3D Scanners work with Seymour Powell

3D Scanners UK provide technical support

Back in 1998, when 3D Scanners UK was in its infancy, the company was selected to work with two renowned designers, Dick Powell and Richard Seymour, collectively known in the industry as Seymour Powell.

The well known duo were commissioned by Nottingham based Charnos to come up with an alternative to the traditional underwired bra as part of Channel 4’s Designs on Your…television series.

It was vital that its shape was perfectly matched to a typical female bust. Without any standard blueprints to work to, there was no alternative but to commission a wide ranging market research campaign. Enter 3D Scanners UK for one of its more unusual projects.

A representative sample of similarly sized women was gathered together at Charnos HQ following an appeal on local radio. Each bust was scanned in by 3D Scanners.

“Although a 3d laser arm scanner is more typically used for scanning new car designs, it actually couldn’t have been more appropriate for this job,”

“For a start it is fast – and it wouldn’t have been fair to keep our volunteers waiting around. Secondly it is extremely accurate – there would be no point building an average sized bust if the numbers were wrong in the first place. It’s a non-contact scanning solution, which was a pre-requisite, obviously. And it is flexible enough to be transported to Nottingham and used in a standard oce environment, while other potential solutions may have required special lighting conditions.”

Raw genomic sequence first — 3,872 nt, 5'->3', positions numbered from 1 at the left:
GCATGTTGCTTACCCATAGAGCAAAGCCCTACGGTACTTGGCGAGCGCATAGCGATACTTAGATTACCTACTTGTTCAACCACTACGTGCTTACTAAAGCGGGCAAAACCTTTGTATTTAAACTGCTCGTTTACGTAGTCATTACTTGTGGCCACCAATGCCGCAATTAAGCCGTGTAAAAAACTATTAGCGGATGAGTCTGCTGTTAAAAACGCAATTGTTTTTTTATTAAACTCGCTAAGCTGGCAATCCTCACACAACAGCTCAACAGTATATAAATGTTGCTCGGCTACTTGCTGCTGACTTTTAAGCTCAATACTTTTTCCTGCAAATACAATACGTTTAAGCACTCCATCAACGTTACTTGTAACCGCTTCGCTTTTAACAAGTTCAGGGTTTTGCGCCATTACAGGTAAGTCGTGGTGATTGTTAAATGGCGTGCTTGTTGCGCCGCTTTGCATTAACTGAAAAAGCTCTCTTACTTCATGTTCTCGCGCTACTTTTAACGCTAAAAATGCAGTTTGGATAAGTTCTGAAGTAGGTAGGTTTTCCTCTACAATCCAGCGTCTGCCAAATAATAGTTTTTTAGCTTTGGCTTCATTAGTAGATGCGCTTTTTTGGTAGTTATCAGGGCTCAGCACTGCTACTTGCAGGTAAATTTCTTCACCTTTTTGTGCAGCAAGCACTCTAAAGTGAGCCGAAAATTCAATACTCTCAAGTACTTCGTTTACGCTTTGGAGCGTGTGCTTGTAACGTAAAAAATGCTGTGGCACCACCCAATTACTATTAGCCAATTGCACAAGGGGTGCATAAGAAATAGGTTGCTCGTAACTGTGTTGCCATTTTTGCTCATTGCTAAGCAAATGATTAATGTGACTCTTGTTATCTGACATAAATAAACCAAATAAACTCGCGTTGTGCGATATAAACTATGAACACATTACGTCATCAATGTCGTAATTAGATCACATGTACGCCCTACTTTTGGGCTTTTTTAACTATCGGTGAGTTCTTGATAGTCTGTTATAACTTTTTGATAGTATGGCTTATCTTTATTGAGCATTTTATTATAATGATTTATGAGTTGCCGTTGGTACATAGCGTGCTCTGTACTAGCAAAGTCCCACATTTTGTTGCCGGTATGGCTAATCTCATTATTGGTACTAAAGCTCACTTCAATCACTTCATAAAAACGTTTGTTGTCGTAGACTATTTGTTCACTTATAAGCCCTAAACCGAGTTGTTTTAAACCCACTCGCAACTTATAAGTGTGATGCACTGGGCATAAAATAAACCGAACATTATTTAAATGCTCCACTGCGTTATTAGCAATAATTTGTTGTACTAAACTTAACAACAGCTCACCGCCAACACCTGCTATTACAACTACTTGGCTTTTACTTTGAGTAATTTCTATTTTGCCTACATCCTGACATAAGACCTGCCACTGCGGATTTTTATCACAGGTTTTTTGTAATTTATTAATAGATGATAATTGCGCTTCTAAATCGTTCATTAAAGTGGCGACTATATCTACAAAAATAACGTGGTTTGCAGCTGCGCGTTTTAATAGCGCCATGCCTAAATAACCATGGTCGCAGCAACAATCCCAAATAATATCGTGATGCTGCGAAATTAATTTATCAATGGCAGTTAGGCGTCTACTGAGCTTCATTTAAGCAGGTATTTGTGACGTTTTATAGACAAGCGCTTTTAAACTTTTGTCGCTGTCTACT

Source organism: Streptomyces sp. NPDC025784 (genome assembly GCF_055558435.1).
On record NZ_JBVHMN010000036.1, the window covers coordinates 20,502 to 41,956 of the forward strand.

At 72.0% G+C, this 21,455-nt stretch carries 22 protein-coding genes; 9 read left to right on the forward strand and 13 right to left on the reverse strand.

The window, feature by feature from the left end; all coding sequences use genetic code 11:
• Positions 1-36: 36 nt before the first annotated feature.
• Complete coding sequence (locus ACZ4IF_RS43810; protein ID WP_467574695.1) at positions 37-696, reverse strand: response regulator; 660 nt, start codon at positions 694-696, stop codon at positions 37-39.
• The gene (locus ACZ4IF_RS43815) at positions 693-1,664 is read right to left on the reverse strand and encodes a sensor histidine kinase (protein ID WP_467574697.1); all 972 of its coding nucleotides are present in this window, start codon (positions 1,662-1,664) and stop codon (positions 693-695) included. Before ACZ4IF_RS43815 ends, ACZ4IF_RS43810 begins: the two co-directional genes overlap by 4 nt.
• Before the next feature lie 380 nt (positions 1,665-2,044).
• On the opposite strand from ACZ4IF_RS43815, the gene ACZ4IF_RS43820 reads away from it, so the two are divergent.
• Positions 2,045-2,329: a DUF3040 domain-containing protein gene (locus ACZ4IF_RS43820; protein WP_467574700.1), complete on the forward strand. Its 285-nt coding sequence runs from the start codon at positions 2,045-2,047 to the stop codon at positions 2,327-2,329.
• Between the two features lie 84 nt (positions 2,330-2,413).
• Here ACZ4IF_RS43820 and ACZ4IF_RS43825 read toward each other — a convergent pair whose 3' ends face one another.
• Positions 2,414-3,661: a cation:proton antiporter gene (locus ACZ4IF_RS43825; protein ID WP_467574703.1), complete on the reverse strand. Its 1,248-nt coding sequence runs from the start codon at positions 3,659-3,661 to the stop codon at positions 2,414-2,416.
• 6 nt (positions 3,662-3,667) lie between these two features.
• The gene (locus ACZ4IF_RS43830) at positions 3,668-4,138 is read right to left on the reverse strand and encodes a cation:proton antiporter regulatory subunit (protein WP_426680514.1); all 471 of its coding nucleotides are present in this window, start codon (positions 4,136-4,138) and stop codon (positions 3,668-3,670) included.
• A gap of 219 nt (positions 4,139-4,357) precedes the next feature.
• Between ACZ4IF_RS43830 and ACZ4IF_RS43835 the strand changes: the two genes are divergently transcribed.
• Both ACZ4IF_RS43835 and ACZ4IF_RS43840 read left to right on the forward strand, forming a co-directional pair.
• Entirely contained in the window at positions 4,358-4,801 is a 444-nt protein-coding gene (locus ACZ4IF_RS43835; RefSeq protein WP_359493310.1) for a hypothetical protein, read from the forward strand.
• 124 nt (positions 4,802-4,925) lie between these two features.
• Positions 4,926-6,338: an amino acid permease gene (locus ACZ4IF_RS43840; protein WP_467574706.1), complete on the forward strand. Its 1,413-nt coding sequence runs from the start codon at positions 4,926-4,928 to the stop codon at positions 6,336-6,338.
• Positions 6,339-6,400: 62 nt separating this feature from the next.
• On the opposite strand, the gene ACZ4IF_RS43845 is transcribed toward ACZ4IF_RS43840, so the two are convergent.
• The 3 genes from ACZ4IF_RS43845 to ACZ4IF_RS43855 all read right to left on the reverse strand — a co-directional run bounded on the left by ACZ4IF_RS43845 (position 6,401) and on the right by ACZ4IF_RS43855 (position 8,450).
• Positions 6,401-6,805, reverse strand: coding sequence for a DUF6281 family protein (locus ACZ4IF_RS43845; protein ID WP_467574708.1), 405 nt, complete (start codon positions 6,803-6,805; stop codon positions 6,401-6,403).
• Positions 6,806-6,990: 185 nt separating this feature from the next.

Nik Alimaras, Sales Director of 3D Scanners. From the data that 3D Scanners UK was able to provide, Seymour Powell could confidently design a moulded but exible plastic shape whose contours would accurately match a bust of average shape given the chosen size. moulded but flexible plastic shape whose contours would accurately match a bust of average shape given the chosen size.

This was used as the basis for a prototype bra which was wear-tested by 100 or so volunteers in
Nottingham and Derby. The feedback from this led to a further round of modications and a second, more successful, trial. And the Bioform was born.